Are the men and women in Border Patrol truly committing these same horrible crimes at our southern border? Furthermore, for the purpose of this particular column, at what age do our children learn about World War II or the Holocaust?

Some of the images that came to my mind immediately were the gas chambers, huge furnaces, mass gravesites and the intentional starvation of millions of Jews. Was it truly possible that these elected officials, media pundits, and even some famous actors were depicting our men and women in green as doing all these things to the masses of illegal immigrants waiting to be processed at the Border Patrol facilities?

I couldn’t believe what I was hearing and reading online. I was shocked by the imagery that had immediately flooded my mind with regards to these comments. Lastly, I was floored because I couldn’t stop seeing our agents rescuing people every day at the border and giving away their own water and food, and caring for the wounded or sick illegal immigrants they encounter every day and every night. I just could not believe that these individuals who I consider to be my own brothers and sisters were being accused of these horrific crimes.

Then something else happened. I remembered my daughter and it terrified me. The realization of how these comments would now affect my own children shook me to the core. I say this because my 16-year-old daughter has been a victim of bullying for the past three years already. She has been shunned and attacked verbally by many of her own classmates and even some of the teachers at her school. I realized immediately that as I was listening to AOC make these comments and reading about other elected officials support her, my daughter was once again going to hear about this from other kids her age.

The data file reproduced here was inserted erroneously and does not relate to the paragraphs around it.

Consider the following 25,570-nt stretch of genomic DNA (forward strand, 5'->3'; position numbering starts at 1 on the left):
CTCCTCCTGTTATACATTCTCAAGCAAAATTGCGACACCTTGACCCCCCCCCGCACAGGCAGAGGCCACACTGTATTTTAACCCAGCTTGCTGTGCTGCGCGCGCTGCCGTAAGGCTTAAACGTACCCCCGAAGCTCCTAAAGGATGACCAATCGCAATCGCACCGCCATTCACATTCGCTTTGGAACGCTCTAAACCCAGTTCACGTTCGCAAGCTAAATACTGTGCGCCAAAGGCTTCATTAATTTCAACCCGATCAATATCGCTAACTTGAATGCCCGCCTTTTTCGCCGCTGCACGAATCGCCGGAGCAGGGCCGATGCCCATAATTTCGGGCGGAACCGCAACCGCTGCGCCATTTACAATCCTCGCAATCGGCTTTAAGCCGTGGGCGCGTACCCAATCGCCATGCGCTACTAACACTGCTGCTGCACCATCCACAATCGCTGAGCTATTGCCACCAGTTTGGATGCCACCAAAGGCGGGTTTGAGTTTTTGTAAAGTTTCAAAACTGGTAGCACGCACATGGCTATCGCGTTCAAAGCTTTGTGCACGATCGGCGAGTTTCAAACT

There may be some that don’t believe this to be possible so I will ask you to stop and think – consider at what age your own kids began to learn about the Holocaust. My daughter learned about it at the tender age of 12 and, even now at her age, she refers to those atrocities the moment she hears the words “concentration camps” and “never again.”

I became nervous and fearful for what could possibly be said to my daughter. For the past three years I’ve had to have numerous conversations with her explaining our immigration issues and how it is that I actually do my job on a daily basis. I kept wondering about all the other agents who might have younger kids who had already learned about the Holocaust and the crimes committed against humanity.

What of their sons and daughters? Would they have to explain themselves to their kids just as I’ve done with mine hundreds of times?

More importantly, how would a Border Patrol agent’s child react upon being told by others that mom or dad are these horrible monsters? Would that child be equipped and strong enough to simply ignore the comments until the parent could set things straight at home?

These are all frightening thoughts for any parent to have.

Add to these thoughts an exhausting 10-hour shift of seeing hundreds of illegal immigrants at the facility you work in or out in the field in temperatures over 100 degrees. Add a countless amount of mothers and fathers telling the agent that their child is sick and needs medical attention. Add being in a facility that can only hold 300 detainees, but is currently holding over 1,200 people – all waiting to be processed and released because of the immigration loopholes that brought them here in the first place.

More so, add having just rescued a mother and child from drowning in the Rio Grande river while they were trying to enter the country illegally. Caring for an infant child after being stung by a swarm of bees in the high brush at the area where they entered the country illegally. Add the memory of finding a decomposing dead individual who was left behind by the ruthless smuggler because of an injury or exhaustion. Add the memory of walking up on a dead toddler by the river who had been left behind by the parent.